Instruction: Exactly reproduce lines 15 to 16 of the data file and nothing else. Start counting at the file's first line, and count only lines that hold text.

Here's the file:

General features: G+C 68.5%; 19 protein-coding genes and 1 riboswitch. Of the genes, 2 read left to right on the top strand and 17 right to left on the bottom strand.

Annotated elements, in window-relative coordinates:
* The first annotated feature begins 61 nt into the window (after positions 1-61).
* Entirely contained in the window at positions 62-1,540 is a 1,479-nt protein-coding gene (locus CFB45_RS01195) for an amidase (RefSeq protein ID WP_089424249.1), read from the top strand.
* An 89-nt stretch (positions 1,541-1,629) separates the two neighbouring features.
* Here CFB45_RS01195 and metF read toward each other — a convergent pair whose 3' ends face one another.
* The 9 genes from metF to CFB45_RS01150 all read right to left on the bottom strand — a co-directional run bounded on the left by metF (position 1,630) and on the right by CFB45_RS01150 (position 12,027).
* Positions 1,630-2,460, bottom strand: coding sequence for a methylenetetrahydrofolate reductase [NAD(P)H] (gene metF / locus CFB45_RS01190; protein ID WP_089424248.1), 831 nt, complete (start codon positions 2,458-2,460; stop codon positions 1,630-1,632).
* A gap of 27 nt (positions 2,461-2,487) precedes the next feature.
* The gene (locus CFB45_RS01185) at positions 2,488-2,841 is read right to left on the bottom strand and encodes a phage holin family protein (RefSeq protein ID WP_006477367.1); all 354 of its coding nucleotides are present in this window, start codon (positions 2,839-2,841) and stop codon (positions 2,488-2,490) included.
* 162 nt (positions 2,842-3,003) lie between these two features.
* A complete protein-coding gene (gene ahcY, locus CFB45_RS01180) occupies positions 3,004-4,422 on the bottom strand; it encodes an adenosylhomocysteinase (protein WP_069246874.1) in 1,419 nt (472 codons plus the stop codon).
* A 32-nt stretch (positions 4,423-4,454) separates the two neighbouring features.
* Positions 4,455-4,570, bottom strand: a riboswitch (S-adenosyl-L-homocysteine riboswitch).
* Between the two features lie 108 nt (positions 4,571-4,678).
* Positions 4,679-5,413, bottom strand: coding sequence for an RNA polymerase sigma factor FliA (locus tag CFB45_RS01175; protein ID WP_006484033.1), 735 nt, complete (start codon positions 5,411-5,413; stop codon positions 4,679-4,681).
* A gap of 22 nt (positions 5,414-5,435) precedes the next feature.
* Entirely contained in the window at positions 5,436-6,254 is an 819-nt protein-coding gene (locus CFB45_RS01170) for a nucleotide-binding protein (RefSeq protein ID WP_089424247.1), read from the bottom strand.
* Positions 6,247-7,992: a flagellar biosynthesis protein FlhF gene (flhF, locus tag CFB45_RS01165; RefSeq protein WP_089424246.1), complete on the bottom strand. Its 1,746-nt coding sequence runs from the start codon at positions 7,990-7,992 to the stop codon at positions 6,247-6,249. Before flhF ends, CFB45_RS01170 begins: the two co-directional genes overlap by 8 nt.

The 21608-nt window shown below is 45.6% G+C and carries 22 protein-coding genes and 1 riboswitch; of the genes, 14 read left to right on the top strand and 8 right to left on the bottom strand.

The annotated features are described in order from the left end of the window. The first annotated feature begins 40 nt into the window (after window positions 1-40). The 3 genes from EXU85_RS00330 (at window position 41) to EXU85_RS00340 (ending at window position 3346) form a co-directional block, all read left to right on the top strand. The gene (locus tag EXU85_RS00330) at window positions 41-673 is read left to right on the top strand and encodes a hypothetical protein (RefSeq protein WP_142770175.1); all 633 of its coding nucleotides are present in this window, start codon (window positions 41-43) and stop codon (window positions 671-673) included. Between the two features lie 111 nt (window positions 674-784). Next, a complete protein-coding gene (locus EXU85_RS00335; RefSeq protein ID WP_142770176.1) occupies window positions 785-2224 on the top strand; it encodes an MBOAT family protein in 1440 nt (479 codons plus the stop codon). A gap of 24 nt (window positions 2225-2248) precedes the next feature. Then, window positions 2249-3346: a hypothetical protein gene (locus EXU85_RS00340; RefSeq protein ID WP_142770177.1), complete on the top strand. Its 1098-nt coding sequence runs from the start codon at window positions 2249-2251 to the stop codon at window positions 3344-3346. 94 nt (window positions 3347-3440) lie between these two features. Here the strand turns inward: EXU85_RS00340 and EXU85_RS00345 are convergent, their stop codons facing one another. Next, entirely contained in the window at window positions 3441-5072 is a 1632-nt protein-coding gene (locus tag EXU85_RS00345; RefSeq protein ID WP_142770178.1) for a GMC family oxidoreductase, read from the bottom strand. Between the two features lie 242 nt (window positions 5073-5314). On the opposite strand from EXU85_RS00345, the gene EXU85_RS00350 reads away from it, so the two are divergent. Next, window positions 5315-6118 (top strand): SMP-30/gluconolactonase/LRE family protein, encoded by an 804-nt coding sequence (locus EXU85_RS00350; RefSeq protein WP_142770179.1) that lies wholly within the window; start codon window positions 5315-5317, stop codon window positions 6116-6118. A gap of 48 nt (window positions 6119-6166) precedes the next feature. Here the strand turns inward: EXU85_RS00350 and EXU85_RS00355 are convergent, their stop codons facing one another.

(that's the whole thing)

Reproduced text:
* Between the two features lie 108 nt (positions 4,571-4,678).
* Positions 4,679-5,413, bottom strand: coding sequence for an RNA polymerase sigma factor FliA (locus tag CFB45_RS01175; protein ID WP_006484033.1), 735 nt, complete (start codon positions 5,411-5,413; stop codon positions 4,679-4,681).